By Leika Kihara
KOCHI, Japan (Reuters) -Bank of Japan policymaker Junko Nakagawa said on Thursday the central bank must maintain ultra-loose monetary policy for the time being due to uncertainty over prospects for achieving the bank’s 2% inflation target in a sustainable fashion.
An increasing number of Japanese companies were raising prices and wages, Nakagawa said, adding that there was a chance inflation could accelerate more than initially expected.
But there was also a risk inflation could slow once the pass-through of higher costs moderate, she said.
While the job market is tightening, the outlook for wage growth depends largely on corporate earnings, Nakagawa said, stressing the need to stay vigilant to economic risks such as slowing overseas growth.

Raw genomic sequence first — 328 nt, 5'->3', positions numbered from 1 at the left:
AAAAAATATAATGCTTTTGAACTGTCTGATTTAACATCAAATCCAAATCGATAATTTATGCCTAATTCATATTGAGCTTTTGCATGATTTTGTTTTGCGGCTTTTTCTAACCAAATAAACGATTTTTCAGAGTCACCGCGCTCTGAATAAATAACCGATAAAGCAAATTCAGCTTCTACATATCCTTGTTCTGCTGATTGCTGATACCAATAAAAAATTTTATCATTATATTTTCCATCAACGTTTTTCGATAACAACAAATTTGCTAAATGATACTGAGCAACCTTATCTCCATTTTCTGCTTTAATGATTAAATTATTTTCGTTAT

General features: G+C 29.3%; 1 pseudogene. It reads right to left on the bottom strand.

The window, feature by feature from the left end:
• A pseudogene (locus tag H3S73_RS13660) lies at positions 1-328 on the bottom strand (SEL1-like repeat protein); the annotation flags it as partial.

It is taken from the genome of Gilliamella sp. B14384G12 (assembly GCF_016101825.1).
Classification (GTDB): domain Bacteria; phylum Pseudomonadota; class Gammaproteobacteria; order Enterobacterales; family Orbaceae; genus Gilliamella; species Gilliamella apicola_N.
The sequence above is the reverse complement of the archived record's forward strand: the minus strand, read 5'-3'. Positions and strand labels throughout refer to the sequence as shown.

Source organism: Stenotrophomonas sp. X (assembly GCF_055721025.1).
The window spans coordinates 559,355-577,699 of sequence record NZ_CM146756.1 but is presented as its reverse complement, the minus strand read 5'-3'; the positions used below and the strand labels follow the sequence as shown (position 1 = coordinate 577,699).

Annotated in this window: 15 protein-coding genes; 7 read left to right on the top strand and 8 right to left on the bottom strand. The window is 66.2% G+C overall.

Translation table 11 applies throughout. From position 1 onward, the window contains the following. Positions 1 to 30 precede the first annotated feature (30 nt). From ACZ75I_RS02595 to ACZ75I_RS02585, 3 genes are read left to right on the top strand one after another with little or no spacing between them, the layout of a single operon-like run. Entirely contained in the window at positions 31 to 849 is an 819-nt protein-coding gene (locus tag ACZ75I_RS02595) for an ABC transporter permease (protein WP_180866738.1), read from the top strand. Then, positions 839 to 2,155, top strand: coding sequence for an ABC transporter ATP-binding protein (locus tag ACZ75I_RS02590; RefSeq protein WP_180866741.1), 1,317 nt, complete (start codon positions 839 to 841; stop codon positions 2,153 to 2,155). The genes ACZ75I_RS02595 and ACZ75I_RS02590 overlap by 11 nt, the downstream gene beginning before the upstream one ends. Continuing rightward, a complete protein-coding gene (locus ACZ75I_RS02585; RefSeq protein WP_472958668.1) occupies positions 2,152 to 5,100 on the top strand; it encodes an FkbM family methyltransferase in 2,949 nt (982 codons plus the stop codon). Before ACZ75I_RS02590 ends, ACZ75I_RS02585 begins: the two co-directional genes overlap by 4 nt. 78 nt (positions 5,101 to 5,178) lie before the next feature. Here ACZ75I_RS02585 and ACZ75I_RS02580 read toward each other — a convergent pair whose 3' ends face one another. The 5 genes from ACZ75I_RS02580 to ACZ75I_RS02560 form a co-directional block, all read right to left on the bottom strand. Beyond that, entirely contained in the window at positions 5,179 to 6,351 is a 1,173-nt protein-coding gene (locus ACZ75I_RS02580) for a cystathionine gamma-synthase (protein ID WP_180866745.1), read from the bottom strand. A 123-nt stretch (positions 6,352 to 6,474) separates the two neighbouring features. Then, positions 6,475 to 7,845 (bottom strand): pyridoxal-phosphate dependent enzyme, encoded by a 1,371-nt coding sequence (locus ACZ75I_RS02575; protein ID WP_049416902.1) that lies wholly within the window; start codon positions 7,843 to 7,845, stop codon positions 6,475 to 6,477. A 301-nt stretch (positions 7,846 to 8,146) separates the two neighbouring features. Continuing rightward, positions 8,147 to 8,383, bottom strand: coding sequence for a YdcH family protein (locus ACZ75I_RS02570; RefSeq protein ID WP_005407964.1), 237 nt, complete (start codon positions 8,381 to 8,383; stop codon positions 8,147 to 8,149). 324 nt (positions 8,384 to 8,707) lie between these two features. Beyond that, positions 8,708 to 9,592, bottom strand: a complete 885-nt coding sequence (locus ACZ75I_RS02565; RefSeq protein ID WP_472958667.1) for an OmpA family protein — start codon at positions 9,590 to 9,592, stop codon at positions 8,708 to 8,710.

“We’re seeing some positive developments in Japan’s economy with signs of change in corporate price and wage-setting behaviour,” Nakagawa said in a speech to business leaders in the city of Kochi.
“But we’re not at a stage where we can judge that Japan has achieved our price target in a stable, sustainable fashion.”
The remarks echo those of BOJ Governor Kazuo Ueda, who has stressed the need to “patiently” maintain ultra-low interest rates to ensure Japan achieves 2% inflation driven by solid domestic demand and wage growth.
Japan’s core inflation hit a four-decade high of 4.2% in January and remained above the BOJ’s 2% target for 16 straight months in July, as more firms pass on higher raw material costs.
But the government has refrained from officially declaring an end to deflation, arguing that doing so requires not just underlying price rises but clear signs that Japan won’t return to periods of price falls.
(Reporting by Leika Kihara; Editing by Tom Hogue and Kim Coghill)
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